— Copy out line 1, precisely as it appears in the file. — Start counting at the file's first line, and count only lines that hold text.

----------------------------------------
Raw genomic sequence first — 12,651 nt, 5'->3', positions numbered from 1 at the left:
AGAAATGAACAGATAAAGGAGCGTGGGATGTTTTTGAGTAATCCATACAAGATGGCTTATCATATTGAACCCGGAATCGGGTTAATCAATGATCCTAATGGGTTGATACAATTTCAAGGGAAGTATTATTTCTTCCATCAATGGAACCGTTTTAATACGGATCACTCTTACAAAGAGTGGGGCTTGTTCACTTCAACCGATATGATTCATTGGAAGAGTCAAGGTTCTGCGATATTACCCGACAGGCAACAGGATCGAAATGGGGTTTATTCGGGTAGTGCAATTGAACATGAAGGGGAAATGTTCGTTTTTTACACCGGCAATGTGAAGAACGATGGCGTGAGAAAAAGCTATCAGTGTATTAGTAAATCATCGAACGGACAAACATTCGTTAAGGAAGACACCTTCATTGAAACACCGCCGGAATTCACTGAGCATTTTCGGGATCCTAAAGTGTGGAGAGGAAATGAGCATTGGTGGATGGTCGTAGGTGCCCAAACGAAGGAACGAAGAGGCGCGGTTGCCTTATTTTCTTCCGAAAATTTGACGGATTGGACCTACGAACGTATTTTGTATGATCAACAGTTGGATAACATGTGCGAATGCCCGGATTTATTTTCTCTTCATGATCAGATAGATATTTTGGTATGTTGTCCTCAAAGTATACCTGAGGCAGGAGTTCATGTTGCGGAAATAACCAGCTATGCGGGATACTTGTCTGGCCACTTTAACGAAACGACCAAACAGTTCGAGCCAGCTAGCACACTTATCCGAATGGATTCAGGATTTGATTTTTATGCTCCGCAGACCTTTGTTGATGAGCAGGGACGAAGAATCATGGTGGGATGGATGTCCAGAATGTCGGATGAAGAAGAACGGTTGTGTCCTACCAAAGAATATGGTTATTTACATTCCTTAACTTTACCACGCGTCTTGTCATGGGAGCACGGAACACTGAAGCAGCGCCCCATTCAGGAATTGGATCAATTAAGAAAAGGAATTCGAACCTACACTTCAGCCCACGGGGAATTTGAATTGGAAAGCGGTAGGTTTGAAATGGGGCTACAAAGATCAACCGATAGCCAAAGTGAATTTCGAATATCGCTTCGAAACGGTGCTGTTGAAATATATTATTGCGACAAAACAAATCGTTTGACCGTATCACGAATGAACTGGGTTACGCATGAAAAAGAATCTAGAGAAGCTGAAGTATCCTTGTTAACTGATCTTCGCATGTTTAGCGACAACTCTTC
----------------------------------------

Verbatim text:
Raw genomic sequence first — 12,651 nt, 5'->3', positions numbered from 1 at the left: